Kagi also shows a relevant Wikipedia page on the right-hand side of the results, while Google doesn't. Google does show a link to the "Quantum Computing" Wikipedia page lower in the results, but it's definitely no where as easy to find as with Kagi.
Kagi prides itself in prioritizing and respecting user privacy, unlike Google. Kagi logs very little information, no IP addresses, no search queries and no browser fingerprinting. API responses and images are also proxied through Kagi's infrastructure, meaning third-parties cannot gain this information through Kagi's results.
In comparison, Google collects a lot more information with every search query:
We collect information about your location when you use our services, which helps us offer features like driving directions, search results for things near you, and ads based on your general location.
- GPS and other sensor data from your device
- IP address
- Activity on Google services, such as your searches and places you label like home or work
- Information about things near your device, such as Wi-Fi access points, cell towers, and Bluetooth-enabled devices
When you’re not signed in to a Google Account, we store the information we collect with unique identifiers tied to the browser, application, or device you’re using.
With the logging of search query data and user data comes the risk of a data breach. Google has very high standards of security, but nothing is bulletproof. If Google is compromised, would you feel comfortable with all of your searches being published and associated with your identity? I certainly wouldn't. The best way to prevent this is to use end-to-end encryption or simply not collect this information in the first place.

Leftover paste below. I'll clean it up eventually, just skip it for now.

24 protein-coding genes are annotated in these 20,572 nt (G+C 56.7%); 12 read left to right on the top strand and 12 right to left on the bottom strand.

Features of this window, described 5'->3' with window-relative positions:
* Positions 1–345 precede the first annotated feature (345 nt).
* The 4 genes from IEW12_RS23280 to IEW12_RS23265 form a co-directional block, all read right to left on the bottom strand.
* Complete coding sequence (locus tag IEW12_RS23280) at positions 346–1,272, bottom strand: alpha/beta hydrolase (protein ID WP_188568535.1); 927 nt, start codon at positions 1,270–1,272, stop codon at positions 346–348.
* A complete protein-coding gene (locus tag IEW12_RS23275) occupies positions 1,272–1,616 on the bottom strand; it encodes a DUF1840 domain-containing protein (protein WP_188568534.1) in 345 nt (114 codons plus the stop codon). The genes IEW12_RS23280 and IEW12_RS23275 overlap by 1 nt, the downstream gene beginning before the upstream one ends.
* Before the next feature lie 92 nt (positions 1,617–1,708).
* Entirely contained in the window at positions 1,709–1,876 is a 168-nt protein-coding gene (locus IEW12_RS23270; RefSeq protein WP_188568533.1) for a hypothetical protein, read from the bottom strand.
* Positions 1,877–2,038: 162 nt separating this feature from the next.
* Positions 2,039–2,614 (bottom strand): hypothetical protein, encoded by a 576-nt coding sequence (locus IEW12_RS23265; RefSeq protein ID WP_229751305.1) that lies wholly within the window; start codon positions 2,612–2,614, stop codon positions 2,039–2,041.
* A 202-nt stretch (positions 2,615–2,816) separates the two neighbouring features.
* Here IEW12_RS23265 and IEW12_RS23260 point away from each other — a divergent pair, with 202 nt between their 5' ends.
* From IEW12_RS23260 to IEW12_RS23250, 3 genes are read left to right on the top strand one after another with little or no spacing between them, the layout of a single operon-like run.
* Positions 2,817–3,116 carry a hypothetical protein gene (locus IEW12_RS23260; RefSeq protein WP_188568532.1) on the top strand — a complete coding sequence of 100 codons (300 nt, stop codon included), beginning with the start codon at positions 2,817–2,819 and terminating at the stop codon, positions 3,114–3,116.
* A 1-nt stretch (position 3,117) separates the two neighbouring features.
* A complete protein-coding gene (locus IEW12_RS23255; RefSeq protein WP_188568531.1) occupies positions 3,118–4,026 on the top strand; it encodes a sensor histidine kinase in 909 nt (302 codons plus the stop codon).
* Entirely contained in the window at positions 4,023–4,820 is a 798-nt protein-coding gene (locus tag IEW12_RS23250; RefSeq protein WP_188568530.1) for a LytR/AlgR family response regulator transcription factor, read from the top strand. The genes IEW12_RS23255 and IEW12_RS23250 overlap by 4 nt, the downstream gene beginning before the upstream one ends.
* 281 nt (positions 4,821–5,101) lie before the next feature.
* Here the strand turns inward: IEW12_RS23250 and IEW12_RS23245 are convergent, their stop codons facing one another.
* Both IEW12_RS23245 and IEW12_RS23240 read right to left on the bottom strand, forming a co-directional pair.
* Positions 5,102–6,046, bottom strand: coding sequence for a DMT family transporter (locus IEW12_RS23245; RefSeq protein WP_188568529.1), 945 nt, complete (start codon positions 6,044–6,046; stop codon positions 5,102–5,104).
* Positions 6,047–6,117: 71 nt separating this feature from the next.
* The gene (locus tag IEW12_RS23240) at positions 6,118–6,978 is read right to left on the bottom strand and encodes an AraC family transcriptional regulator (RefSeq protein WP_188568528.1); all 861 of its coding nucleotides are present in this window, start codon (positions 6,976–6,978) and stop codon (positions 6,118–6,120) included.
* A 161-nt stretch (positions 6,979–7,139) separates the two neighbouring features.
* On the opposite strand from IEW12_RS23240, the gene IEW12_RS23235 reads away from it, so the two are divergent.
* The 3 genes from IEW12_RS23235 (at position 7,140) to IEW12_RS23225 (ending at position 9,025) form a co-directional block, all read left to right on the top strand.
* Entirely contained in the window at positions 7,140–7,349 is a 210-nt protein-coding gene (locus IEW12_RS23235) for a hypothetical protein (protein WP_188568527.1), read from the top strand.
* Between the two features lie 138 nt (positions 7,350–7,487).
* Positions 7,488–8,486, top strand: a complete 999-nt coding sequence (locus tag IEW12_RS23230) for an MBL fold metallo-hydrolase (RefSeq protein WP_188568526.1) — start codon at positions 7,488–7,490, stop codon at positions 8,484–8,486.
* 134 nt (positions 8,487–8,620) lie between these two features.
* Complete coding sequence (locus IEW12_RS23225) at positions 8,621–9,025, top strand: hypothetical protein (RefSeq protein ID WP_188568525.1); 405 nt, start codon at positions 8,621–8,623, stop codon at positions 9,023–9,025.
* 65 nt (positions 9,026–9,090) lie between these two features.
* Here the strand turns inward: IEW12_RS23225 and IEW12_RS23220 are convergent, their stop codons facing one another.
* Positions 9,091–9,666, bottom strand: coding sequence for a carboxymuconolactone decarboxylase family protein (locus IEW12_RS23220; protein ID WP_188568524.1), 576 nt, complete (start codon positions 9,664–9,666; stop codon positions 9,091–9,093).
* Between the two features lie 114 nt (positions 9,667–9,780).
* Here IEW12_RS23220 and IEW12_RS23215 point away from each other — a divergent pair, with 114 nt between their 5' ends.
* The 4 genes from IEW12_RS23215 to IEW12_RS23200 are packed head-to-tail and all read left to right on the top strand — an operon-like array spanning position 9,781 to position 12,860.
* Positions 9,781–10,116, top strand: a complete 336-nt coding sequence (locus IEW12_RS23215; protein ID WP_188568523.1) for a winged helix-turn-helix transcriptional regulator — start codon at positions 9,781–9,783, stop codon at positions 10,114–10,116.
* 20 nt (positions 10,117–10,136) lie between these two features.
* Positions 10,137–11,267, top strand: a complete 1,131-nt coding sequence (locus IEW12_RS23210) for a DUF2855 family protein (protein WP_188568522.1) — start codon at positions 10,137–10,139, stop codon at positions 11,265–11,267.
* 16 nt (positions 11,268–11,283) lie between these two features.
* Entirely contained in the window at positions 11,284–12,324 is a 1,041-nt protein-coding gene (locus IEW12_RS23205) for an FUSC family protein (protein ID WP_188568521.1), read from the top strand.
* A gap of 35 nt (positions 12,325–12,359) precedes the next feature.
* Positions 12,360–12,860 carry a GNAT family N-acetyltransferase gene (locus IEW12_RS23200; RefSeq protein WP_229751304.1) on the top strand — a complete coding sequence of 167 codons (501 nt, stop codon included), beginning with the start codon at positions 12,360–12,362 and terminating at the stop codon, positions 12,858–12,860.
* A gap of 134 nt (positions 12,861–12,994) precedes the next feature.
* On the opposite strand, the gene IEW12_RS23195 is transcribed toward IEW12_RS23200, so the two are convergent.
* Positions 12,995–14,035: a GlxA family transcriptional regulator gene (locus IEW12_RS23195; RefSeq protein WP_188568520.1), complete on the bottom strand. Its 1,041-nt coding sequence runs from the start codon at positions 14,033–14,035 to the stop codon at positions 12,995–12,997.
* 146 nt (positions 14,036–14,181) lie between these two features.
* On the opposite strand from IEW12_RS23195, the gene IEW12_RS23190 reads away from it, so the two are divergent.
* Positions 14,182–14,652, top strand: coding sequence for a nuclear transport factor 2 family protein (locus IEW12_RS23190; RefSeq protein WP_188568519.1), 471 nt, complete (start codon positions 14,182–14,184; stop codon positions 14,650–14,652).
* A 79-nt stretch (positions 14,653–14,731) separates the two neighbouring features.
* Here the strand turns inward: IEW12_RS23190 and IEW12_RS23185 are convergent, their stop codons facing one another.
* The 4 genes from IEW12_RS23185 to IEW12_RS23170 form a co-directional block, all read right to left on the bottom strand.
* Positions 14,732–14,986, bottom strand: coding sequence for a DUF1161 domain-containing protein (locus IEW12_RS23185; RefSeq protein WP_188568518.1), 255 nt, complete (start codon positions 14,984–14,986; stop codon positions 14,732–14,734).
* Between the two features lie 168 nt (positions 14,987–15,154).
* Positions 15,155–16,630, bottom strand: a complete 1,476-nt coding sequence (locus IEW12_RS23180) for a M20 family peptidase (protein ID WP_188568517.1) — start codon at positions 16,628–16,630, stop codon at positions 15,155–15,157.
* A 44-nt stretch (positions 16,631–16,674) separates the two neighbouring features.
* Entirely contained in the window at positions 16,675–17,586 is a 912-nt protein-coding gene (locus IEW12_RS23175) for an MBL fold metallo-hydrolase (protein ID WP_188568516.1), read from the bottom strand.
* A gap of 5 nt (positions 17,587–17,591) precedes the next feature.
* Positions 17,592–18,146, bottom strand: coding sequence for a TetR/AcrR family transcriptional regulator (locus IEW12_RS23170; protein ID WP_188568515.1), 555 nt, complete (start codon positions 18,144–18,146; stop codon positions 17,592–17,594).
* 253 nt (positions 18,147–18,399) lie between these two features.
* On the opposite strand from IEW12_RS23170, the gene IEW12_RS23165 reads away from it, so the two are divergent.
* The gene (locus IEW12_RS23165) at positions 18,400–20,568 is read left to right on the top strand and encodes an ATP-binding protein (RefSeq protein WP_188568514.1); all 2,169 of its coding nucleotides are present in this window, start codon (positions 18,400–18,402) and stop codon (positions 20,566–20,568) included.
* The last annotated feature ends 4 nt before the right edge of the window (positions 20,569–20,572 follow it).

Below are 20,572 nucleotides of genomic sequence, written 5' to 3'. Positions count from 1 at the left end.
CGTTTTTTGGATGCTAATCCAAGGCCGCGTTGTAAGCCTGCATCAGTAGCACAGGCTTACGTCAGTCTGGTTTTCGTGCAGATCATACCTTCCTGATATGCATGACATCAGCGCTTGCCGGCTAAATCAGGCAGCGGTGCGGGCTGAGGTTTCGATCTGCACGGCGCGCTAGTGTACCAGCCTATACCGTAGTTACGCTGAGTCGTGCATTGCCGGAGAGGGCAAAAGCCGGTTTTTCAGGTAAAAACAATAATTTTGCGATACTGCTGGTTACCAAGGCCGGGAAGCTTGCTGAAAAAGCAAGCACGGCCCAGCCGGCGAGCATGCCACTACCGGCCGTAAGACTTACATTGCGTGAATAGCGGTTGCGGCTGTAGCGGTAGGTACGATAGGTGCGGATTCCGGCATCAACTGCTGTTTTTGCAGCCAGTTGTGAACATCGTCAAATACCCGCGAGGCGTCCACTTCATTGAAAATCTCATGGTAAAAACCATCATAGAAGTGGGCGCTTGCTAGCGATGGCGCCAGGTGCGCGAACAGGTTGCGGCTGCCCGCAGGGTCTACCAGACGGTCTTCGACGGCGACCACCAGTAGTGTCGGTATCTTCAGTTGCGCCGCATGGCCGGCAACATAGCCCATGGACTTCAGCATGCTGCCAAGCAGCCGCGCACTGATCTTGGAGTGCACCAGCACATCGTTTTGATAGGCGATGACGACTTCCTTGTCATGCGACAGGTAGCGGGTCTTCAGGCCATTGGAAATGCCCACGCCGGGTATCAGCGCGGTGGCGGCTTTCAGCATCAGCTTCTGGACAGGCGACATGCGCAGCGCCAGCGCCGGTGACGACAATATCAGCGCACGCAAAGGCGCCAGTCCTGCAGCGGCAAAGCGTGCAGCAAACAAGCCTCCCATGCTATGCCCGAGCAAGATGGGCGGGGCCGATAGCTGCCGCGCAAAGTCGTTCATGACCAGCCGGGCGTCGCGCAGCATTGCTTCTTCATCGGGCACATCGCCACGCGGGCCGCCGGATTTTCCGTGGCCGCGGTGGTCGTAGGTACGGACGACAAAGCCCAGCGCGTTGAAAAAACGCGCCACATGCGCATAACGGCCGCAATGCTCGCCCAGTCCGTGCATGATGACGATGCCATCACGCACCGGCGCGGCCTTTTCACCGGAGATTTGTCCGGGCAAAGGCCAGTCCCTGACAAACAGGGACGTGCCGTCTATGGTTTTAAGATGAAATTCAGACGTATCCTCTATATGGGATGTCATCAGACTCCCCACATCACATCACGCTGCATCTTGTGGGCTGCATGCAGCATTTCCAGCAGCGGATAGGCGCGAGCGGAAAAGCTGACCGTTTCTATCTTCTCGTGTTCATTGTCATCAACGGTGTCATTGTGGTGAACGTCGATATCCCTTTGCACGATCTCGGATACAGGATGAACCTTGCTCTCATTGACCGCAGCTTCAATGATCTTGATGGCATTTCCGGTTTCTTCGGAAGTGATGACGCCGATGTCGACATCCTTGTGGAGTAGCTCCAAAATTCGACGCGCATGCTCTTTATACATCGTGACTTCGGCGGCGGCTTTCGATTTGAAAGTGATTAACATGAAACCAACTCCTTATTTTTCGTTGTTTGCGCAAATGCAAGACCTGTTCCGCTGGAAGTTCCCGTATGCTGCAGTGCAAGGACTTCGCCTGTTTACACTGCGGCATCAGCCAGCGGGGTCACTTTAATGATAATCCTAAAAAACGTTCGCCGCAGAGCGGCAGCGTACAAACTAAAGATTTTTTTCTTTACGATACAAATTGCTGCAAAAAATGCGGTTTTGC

Due to Kagi being a premium search product, users fund its development and operational costs. Kagi has more financial resources from each user and incentive to constantly develop new features and refine the user experience with each update. Infrastructure is also able to scale as the userbase and demands grow.
As shown above, Kagi is up to 200% faster than Google for certain searches, and this is a great example of the power of premium crowd-funded services. In addition to rendering search results faster, Kagi retrieves data from third-party APIs and its own AI engines at lightning quick speeds. This amount of speed is unheard of in the search engine industry, and it's fantastic to see Kagi innovating in a saturated market.
The work that Kagi has done with their premium search product is phenomenal. For me, paying for a search engine used to feel outrageous, but after using Kagi, I can confidently say that it's worth it. They are crafting a truly user-based search experience with high-quality results, privacy-preservation and speedy queries, and I cannot wait to see what's in store. If you believe in the same core values of Kagi, I recommend giving them a try and supporting their mission to humanize the web.